post-gatty

Wiley Post (left) and Harold Gatty (right)

What Wiley Post really wanted was to fly around the world; to reclaim for fixed-wing aircraft a record that was at the time held by the Graf Zeppelin, having circumnavigated the globe in 1929 with a time of 21 days.  Post became acquainted with Australian Harold Gatty, an extremely skilled navigator who pioneered the use of many new instruments and techniques.  On June 23, 1931, Post and Gatty left Roosevelt Field in Winnie Mae, following a 15,000 mile itinerary that would take them through Harbor Grace, Newfoundland; then Chester, England; Hanover and Berlin, Germany; Moscow, Omsk, Novosibirsk, Irkutsk, Blagoveshchensk and Khabarovsk, all in Russia; Nome, Alaska; Edmonton, Canada; Cleveland and then New York again.  The duo landed on July 1st, 1931, having set a world record for traversing 15,474 miles in only 8 days, 15 hours and 51 minutes.  Post and Gatty were fêted in style upon their return; they lunched at the White House on July 6th, rode in a New York City ticker-tape parade the next day, and were guests of honour at a banquet in the Hotel Astor.  F.C. Hall later sold the record-setting Winnie Mae to its now-famous pilot.  At an appearance in Claremore, Oklahoma, Post first met fellow Oklahoman and famed Vaudeville humourist Will Rogers; their mutual interest in aviation would make them friends for life.  Gatty and Post also wrote a book, Around the World in Eight Days: The Flight of the Winnie Mae; Will Rogers contributed the foreword. A year after their record-setting flight, the US Congress passed a law allowing civilians to receive the Distinguished Flying Cross; Post and Gatty had their medals pinned on by President Herbert Hoover.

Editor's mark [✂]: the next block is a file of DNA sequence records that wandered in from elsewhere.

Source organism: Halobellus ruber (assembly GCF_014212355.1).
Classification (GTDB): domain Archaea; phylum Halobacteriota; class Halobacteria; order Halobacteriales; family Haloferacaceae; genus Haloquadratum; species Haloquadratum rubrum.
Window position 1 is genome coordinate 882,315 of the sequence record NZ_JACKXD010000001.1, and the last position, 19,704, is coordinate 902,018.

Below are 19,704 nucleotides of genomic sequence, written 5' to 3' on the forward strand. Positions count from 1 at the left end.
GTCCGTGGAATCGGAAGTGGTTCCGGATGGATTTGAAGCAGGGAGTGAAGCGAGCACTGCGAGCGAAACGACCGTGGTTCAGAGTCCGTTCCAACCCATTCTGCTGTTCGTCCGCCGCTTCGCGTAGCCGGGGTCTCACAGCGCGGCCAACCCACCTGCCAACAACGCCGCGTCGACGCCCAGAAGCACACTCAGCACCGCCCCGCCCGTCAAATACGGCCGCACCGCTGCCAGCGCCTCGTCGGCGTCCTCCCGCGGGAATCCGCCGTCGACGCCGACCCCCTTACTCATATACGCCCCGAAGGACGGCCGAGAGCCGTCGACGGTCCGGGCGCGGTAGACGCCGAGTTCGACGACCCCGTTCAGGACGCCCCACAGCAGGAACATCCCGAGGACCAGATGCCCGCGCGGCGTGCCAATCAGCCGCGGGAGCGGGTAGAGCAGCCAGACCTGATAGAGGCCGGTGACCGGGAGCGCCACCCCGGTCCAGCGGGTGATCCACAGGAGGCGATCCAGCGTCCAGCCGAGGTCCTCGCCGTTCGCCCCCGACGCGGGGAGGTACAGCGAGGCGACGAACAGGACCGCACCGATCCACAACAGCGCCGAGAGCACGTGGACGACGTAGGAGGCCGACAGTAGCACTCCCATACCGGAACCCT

Some pundits and potential financiers soured on Wiley because of his rural roots and lack of formal education, and this torpedoed his plans to open an aeronautical school.  The true genius must be Harold Gatty, the skeptics reasoned, even though both men readily acknowledged it had been a team effort.  No doubt these criticisms stung, and Wiley soon made plans for a solo circumnavigation.  He spent a year preparing Winnie Mae, upgrading its avionics with a brand new autopilot and radio direction finder being jointly developed by the Sperry Gyroscope Company and the US Army Air Corps.  (Those of you with some aviation knowledge will ask how Post tuned his ADF to non-directional beacons [NDBs] before such ground-based navaids were widely adopted for use.  The answer is that the ADFs of yesterday and today can also tune/receive signals from ordinary AM radio stations.)  Post also trained his body to endure the rigours of his ambitious flight; he practiced taking short naps instead of sleeping through the night.  In 1933, he repeated his circumnavigation—alone this time—and beat his old record, arriving in 7 days and 19 hours.  Being the first person to fly around the world solo earned Wiley Post his second ticker-tape parade in New York City.

HIGH ALTITUDE PIONEER